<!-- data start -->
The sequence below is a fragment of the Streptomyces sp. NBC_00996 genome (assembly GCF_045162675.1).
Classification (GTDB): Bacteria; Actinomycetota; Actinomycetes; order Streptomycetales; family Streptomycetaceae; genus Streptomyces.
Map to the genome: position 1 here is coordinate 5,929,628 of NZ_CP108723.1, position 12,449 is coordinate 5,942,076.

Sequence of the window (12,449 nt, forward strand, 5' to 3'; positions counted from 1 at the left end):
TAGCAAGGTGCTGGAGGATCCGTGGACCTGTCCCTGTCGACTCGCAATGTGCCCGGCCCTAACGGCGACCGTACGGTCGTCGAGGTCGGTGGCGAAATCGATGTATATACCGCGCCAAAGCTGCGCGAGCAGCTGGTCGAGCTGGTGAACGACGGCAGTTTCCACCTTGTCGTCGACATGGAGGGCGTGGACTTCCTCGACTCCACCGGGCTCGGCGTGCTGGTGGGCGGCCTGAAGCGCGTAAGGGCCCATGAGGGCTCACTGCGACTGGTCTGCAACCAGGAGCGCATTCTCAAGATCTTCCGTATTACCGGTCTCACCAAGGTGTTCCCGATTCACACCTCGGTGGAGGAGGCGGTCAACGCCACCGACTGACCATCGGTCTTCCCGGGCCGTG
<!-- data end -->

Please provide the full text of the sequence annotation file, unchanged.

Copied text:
The sequence below is a fragment of the Streptomyces sp. NBC_00996 genome (assembly GCF_045162675.1).
Classification (GTDB): Bacteria; Actinomycetota; Actinomycetes; order Streptomycetales; family Streptomycetaceae; genus Streptomyces.
Map to the genome: position 1 here is coordinate 5,929,628 of NZ_CP108723.1, position 12,449 is coordinate 5,942,076.

Sequence of the window (12,449 nt, forward strand, 5' to 3'; positions counted from 1 at the left end):
TAGCAAGGTGCTGGAGGATCCGTGGACCTGTCCCTGTCGACTCGCAATGTGCCCGGCCCTAACGGCGACCGTACGGTCGTCGAGGTCGGTGGCGAAATCGATGTATATACCGCGCCAAAGCTGCGCGAGCAGCTGGTCGAGCTGGTGAACGACGGCAGTTTCCACCTTGTCGTCGACATGGAGGGCGTGGACTTCCTCGACTCCACCGGGCTCGGCGTGCTGGTGGGCGGCCTGAAGCGCGTAAGGGCCCATGAGGGCTCACTGCGACTGGTCTGCAACCAGGAGCGCATTCTCAAGATCTTCCGTATTACCGGTCTCACCAAGGTGTTCCCGATTCACACCTCGGTGGAGGAGGCGGTCAACGCCACCGACTGACCATCGGTCTTCCCGGGCCGTG